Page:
Proving damages in trademark litigation-typically lost profits or disgorgement of the defendant's profits-generally involves citing the infringer's sales of the infringing product. This article considers some ways to measure trademark damages, including lost profits due to diverted sales and/or price reductions, unjust enrichment, reasonable royalty, and increased costs, especially for corrective advertising
Trademark law is mainly set up to protect the public; the commercial interest of the trademark holder is only a secondary concern. 2 Therefore, damages may not be explicitly considered. In contrast to other types of intellectual property (IP) litigation, the main objective of trademark infringement litigation may not be to recover damages. Also, trademark litigation, like any IP litigation, is expensive and risky. The American Intellectual Property Law Association (AIPLA) 2007 survey of litigation costs puts the risk at $1 million to $25 million and the median cost of IP litigation, including trademark litigation, at a prohibitively high $2.5 million. Discovery and attorney time are key cost drivers. To measure trademark damages, one needs to make sure detailed financial information is available on the parties involved and hire damages experts to conduct complex and credible damages assessments.
Requirements for monetary damages. Some courts require evidence of consumer confusion between the plaintiff's mark and the defendant's mark for recovery from infringement, including a monetary reward. Checklists are also often used to establish the likelihood of confusion, but these lists are not consistent among federal circuits. To be awarded damages, some courts may require more evidence than potential confusion, often including evidence of bad faith or willfulness. Bad faith can mean different things, including deliberate fraud, intent to cause confusion, counterfeit, and knowingly infringing on the mark holder's rights. If bad faith is established, the standard for measuring the amount of damages may not be as strict. The plaintiff still needs damages proof, but the basis is "reasonable inference." 3 This means a plaintiff need not precisely measure damages, especially if the defendant fails to provide financial data, a tactic that does not preclude recovery. Also, courts may be more forgiving regarding the amount of damages if the plaintiff and defendant compete directly in the same market.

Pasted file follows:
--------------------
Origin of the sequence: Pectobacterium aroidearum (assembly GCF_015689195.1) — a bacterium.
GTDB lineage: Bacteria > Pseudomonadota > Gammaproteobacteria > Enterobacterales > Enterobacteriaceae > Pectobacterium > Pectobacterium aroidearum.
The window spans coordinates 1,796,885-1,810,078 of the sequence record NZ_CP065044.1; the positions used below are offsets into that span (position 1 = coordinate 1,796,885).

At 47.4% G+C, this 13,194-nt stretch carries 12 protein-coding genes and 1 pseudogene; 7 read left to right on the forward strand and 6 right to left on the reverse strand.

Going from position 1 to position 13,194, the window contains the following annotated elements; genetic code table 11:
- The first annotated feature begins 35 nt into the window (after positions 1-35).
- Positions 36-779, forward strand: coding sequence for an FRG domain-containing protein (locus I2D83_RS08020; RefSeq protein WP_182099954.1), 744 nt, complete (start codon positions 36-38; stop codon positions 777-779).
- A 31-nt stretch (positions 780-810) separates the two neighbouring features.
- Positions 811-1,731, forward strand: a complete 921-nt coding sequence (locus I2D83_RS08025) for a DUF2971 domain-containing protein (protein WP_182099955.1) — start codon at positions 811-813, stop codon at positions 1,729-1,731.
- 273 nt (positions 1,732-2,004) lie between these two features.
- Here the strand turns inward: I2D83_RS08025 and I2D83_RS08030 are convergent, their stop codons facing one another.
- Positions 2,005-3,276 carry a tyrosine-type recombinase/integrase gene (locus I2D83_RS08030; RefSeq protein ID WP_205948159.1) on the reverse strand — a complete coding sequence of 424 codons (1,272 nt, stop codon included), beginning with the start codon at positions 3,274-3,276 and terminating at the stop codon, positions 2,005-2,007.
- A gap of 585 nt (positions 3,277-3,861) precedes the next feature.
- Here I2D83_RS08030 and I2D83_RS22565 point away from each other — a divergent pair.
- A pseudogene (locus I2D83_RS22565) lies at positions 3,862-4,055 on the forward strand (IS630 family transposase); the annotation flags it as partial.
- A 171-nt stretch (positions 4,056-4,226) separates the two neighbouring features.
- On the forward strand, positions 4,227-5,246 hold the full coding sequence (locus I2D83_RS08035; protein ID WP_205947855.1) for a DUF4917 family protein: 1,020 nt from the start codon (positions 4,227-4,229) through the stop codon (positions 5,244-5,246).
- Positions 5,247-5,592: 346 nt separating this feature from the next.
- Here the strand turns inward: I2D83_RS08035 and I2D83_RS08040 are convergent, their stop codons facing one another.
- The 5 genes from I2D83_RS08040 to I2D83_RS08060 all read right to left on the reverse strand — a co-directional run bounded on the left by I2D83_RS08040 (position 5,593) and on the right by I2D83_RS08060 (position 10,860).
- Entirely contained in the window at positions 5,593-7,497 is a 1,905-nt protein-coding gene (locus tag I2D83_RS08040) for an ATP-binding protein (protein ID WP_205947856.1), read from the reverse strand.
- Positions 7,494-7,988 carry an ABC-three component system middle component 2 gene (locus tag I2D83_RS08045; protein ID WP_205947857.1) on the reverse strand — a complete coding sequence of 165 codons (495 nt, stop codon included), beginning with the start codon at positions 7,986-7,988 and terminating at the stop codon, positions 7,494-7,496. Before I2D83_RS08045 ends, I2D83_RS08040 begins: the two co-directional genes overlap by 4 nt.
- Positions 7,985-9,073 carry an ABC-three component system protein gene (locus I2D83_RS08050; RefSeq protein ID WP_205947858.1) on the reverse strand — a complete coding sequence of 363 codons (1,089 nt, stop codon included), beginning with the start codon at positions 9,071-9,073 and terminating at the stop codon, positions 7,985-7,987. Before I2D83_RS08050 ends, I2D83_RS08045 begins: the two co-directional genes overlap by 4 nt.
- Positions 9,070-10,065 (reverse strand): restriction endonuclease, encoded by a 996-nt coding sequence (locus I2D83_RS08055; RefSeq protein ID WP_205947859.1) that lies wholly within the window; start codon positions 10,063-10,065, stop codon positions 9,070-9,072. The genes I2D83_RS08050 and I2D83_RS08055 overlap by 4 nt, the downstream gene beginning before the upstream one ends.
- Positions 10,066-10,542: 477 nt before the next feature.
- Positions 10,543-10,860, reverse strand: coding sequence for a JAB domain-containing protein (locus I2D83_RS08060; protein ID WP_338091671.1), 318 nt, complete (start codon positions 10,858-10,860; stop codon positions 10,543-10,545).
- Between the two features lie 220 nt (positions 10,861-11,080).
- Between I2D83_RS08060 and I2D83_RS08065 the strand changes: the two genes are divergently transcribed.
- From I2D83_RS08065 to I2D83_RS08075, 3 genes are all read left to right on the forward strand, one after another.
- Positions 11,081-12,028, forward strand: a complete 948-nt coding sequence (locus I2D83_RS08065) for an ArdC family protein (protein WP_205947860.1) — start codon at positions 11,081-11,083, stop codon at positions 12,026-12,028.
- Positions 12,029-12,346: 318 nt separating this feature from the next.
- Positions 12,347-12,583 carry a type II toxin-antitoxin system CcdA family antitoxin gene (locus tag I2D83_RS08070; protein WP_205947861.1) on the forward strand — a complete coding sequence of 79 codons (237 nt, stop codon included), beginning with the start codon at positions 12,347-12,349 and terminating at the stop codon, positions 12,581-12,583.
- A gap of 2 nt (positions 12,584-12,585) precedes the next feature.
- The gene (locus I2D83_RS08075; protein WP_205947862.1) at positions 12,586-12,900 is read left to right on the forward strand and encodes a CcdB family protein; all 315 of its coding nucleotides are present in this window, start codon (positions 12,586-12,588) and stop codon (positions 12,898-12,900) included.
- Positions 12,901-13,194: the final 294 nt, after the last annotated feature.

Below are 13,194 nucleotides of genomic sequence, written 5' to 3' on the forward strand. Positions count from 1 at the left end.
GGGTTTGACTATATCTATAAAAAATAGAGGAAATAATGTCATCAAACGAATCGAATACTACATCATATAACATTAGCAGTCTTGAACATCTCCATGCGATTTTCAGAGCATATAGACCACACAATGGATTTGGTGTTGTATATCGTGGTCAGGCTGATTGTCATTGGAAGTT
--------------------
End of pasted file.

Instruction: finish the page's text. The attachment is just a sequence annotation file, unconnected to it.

Measuring actual damages in trademark cases. A lost profit of the plaintiff is a standard way to measure monetary recovery; however, calculating lost profits is not without challenges. Presumably, it should be simple to measure the lost sales the plaintiff would have made but for the infringement and then subtract incremental costs on those sales to determine lost incremental profits. Here are a few of those challenges:
Stanley P. Stephenson, Ph.D. Economics, has provided Economic Litigation services in more than 300 cases. His experience includes Business Valuations, Economic and Quantitative Analysis and Market Assessments.
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